For example, if the units that have lost communication are still running and on the bus, they must be guaranteed to operate safely. Caterpillar’s patented MGDL system uses knowledge of network topology, which is conservative for lost units. Loss of communication causes network separation. Each cell is divided into synchronous load distribution groups and sag groups based on the following elements:
- The number of units that are still in communication in the total expected number of controls
- Minimum number of MGDL units
How EMCP 4.4 addresses separation in networks
Depending on where communication breaks in the network, four basic separation network scenarios are applied.
Scenario 1: If the controller (e.g., unit 01) detects less than half of the expected number of online controls, the minority controls operate in fail-safe adaptive sag mode and remain balanced in fail-safe adaptive synchronous load distribution mode.
Scenario 2: If the controller (e.g., unit 01) detects more than half of the expected number of online controls (most), the majority of the controls operate in fail-safe adaptive synchronous load distribution mode and remain balanced in fail-safe adaptive sag mode.
Scenario 3: If the controller detects that the expected number of controls on the network is exactly half, there are two possibilities: if the control detects the minimum number of units, that unit and half of the other units are running in fail-safe adaptive synchronous load distribution mode, and the other half are operating in fail-safe adaptive sag mode. If the control does not detect the minimum number of cells, the opposite is true.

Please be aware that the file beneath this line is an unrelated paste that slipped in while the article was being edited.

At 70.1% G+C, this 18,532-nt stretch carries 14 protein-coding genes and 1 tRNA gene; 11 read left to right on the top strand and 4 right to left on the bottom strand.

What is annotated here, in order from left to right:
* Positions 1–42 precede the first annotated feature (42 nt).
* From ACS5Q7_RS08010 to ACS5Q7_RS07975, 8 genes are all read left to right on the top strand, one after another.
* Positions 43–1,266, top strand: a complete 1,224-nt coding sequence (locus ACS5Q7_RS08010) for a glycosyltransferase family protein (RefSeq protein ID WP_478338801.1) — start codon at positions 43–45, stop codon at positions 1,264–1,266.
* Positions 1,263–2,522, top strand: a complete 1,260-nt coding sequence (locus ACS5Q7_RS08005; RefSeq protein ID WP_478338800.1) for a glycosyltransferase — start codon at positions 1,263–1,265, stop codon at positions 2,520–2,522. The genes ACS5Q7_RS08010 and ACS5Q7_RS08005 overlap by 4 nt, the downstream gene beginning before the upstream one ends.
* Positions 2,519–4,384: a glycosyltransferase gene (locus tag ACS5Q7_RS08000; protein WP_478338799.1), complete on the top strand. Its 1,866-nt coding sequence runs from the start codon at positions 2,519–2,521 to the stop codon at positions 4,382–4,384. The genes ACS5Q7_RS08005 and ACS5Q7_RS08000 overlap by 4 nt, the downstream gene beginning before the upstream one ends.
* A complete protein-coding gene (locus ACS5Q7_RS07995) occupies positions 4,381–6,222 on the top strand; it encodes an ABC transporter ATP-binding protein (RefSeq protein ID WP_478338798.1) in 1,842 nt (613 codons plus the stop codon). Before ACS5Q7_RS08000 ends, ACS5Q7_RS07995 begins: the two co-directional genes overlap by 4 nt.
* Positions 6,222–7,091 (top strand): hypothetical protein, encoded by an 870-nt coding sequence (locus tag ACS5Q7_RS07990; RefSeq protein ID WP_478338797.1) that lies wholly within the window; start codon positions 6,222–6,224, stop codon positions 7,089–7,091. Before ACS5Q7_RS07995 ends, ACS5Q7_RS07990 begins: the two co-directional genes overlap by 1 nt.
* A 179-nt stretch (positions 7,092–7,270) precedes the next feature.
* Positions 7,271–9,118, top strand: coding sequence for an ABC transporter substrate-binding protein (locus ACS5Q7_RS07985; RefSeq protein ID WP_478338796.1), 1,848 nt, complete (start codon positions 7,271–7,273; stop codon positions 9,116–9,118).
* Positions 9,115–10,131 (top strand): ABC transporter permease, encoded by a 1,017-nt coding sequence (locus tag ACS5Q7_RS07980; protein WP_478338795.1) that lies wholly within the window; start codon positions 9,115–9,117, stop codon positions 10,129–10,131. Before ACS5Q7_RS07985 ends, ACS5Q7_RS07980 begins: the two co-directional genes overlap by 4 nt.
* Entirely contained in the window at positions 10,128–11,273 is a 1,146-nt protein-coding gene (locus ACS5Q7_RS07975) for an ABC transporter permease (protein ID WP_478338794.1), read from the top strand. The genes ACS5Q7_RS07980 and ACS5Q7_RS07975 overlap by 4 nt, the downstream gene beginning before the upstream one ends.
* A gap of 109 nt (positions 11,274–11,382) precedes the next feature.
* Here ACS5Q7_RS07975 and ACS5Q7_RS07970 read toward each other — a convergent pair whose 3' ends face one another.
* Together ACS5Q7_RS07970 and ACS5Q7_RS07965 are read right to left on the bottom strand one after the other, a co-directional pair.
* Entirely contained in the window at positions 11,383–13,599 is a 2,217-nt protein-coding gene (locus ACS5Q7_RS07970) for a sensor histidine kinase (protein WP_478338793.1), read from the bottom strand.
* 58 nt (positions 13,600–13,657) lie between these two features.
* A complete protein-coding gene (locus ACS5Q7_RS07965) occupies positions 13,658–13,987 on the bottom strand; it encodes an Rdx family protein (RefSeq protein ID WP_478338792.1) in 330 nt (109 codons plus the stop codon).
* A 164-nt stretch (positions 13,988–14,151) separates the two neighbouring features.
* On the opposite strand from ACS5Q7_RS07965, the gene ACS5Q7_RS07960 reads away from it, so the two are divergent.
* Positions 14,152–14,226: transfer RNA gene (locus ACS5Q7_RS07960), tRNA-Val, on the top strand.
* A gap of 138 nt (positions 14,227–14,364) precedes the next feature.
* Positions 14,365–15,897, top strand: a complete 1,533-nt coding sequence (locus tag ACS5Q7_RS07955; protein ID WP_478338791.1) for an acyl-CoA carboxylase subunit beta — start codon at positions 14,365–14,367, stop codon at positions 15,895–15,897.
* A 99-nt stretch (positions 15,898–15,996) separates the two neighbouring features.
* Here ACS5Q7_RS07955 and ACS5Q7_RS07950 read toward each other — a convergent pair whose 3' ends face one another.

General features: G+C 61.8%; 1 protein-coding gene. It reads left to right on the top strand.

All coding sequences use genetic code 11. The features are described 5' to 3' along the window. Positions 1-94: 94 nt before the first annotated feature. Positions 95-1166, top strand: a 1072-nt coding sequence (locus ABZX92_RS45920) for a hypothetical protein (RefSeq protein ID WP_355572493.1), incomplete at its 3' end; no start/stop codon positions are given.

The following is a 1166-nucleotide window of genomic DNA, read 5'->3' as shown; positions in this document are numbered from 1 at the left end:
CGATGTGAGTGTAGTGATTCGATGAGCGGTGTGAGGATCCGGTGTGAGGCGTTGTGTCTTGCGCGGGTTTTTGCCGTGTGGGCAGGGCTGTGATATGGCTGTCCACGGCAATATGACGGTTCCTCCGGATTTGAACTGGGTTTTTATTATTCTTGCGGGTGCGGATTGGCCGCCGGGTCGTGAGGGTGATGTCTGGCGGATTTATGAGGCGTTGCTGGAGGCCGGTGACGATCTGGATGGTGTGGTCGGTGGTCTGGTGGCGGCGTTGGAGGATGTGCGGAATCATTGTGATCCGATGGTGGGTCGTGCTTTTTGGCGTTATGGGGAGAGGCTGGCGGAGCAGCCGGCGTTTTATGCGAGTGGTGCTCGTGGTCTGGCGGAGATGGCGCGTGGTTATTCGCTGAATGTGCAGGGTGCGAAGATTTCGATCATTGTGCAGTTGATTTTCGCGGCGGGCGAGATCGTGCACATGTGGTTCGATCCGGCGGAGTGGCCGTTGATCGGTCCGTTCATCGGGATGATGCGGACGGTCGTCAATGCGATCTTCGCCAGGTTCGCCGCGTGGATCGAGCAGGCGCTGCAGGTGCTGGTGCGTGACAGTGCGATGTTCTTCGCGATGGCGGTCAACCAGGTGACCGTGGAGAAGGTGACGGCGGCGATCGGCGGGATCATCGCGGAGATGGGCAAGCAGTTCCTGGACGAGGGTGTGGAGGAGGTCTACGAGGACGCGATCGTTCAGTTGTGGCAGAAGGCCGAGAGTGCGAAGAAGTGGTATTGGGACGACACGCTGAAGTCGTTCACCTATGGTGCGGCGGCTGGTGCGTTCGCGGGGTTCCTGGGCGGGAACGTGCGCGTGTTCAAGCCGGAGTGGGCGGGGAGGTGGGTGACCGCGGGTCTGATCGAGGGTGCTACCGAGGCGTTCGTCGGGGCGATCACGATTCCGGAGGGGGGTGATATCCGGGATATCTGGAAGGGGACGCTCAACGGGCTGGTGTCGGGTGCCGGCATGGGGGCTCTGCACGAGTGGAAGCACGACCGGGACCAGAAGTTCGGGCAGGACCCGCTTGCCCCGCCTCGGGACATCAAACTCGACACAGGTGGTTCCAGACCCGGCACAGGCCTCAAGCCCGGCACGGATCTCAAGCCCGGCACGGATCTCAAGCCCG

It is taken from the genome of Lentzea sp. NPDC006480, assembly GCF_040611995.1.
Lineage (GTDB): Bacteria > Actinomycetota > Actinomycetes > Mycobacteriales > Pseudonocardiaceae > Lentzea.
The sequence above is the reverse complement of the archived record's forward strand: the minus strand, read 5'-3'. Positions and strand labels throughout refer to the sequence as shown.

Scenario 4: If multiple separations in the network occur at different times, it is possible to end up with controls that run only in fail-safe adaptive sag mode, and not controls that run in fail-safe adaptive synchronous load distribution mode.
A simplified example illustrates how a generator set responds to communication interruptions under a fail-safe adaptive load distribution/sag run control strategy. In this case and other cases, the generator set follows procedural instructions to move smoothly to the equilibrium point from which the system responds appropriately to take on or offload the load, rather than quickly jumping to a predetermined output level.
Whether the unit is heavy or light in the event of an outage, the control strategy adapts and stabilizes the system. The unit responds smoothly to the load in a safe, slow manner with a pre-programmed load curve. In addition, this method retains a greater system load capacity than traditional communication fault response.